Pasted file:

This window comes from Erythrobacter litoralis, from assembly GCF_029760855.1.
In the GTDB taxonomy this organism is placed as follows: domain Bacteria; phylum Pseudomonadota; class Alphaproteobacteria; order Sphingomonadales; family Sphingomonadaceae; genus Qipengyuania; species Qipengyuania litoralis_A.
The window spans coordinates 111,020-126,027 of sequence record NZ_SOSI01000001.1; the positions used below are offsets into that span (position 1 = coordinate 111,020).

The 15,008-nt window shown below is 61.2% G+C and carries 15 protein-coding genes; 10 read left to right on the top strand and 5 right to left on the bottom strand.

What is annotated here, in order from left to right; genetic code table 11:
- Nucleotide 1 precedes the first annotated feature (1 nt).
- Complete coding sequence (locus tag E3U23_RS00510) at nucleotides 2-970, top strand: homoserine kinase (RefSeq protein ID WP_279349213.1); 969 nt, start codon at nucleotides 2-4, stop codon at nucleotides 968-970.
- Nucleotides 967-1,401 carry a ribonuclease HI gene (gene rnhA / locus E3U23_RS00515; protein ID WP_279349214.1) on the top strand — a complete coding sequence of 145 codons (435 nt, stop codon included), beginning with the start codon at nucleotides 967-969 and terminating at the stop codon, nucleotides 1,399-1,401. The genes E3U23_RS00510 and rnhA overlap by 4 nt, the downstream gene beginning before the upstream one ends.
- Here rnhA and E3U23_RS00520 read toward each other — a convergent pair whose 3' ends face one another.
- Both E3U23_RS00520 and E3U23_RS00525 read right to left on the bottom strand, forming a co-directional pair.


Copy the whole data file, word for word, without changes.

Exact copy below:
This window comes from Erythrobacter litoralis, from assembly GCF_029760855.1.
In the GTDB taxonomy this organism is placed as follows: domain Bacteria; phylum Pseudomonadota; class Alphaproteobacteria; order Sphingomonadales; family Sphingomonadaceae; genus Qipengyuania; species Qipengyuania litoralis_A.
The window spans coordinates 111,020-126,027 of sequence record NZ_SOSI01000001.1; the positions used below are offsets into that span (position 1 = coordinate 111,020).

The 15,008-nt window shown below is 61.2% G+C and carries 15 protein-coding genes; 10 read left to right on the top strand and 5 right to left on the bottom strand.

What is annotated here, in order from left to right; genetic code table 11:
- Nucleotide 1 precedes the first annotated feature (1 nt).
- Complete coding sequence (locus tag E3U23_RS00510) at nucleotides 2-970, top strand: homoserine kinase (RefSeq protein ID WP_279349213.1); 969 nt, start codon at nucleotides 2-4, stop codon at nucleotides 968-970.
- Nucleotides 967-1,401 carry a ribonuclease HI gene (gene rnhA / locus E3U23_RS00515; protein ID WP_279349214.1) on the top strand — a complete coding sequence of 145 codons (435 nt, stop codon included), beginning with the start codon at nucleotides 967-969 and terminating at the stop codon, nucleotides 1,399-1,401. The genes E3U23_RS00510 and rnhA overlap by 4 nt, the downstream gene beginning before the upstream one ends.
- Here rnhA and E3U23_RS00520 read toward each other — a convergent pair whose 3' ends face one another.
- Both E3U23_RS00520 and E3U23_RS00525 read right to left on the bottom strand, forming a co-directional pair.